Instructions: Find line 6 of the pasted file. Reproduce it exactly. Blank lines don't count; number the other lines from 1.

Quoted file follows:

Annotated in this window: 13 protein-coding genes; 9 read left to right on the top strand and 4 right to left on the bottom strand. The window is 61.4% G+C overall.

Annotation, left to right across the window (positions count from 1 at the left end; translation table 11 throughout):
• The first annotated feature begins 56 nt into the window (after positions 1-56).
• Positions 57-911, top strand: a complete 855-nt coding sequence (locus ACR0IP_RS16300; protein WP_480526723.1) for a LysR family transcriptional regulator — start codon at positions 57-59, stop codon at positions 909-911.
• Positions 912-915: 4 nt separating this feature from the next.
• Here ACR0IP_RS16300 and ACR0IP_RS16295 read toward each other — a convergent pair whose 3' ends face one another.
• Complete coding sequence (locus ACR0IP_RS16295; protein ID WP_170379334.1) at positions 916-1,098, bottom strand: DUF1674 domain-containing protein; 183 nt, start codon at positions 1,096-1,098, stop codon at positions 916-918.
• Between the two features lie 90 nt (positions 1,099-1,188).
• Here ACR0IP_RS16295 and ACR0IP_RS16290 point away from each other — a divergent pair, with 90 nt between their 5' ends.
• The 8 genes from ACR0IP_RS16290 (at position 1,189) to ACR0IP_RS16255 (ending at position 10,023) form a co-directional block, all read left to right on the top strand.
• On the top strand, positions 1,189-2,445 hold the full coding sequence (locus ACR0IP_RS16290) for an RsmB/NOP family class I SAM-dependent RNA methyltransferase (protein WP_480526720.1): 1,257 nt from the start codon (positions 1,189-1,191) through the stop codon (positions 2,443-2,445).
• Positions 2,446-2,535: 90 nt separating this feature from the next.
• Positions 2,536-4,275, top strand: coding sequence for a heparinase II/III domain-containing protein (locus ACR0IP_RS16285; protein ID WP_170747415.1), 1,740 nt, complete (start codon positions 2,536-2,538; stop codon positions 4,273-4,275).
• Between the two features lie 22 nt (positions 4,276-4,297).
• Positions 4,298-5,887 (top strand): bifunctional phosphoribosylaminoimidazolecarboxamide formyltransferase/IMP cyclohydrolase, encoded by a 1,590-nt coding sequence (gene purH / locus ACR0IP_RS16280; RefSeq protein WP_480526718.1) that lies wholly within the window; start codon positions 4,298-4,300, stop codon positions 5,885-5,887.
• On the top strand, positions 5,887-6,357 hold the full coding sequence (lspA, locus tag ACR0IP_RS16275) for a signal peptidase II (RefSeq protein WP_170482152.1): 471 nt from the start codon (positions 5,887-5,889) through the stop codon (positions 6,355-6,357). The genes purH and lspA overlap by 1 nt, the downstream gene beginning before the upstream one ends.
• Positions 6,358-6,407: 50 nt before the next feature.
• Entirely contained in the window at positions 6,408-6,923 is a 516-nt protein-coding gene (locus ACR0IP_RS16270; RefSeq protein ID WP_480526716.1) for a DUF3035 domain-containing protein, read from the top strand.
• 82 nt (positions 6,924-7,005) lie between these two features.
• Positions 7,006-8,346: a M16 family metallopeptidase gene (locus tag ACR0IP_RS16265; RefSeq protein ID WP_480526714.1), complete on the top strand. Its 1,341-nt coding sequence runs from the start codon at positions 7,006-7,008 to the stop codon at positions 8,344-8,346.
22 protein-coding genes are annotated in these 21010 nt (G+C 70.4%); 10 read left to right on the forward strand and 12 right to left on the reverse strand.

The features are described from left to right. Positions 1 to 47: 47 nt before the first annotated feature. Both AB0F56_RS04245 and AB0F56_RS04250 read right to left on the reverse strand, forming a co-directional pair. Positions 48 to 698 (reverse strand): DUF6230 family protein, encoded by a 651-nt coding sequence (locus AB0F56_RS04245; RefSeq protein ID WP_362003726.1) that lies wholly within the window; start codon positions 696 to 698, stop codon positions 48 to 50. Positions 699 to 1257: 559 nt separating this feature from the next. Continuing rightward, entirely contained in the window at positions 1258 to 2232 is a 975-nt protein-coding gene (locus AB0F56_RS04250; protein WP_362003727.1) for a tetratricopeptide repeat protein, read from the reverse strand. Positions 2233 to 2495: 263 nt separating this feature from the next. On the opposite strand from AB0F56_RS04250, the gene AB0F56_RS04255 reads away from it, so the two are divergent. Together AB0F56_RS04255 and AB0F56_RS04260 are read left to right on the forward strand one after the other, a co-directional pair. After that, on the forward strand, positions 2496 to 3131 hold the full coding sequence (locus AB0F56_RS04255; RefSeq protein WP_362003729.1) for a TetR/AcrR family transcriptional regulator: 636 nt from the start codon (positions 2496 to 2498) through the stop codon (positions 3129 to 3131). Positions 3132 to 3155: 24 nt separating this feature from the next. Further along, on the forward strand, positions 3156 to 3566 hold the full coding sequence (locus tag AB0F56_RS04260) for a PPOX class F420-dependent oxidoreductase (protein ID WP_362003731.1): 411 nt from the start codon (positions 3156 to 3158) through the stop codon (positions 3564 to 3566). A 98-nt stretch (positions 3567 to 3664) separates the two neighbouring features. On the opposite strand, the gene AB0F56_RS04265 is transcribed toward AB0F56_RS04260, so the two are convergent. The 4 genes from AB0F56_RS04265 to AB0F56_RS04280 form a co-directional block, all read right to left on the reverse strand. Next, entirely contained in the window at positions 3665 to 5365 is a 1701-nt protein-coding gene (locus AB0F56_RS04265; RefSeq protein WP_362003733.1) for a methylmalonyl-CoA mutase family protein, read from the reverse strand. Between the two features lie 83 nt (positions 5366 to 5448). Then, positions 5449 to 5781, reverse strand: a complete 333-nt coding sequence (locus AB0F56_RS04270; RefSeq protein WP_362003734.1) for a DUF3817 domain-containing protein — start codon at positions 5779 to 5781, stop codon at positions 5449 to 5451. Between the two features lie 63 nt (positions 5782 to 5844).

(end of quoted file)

• Here ACR0IP_RS16300 and ACR0IP_RS16295 read toward each other — a convergent pair whose 3' ends face one another.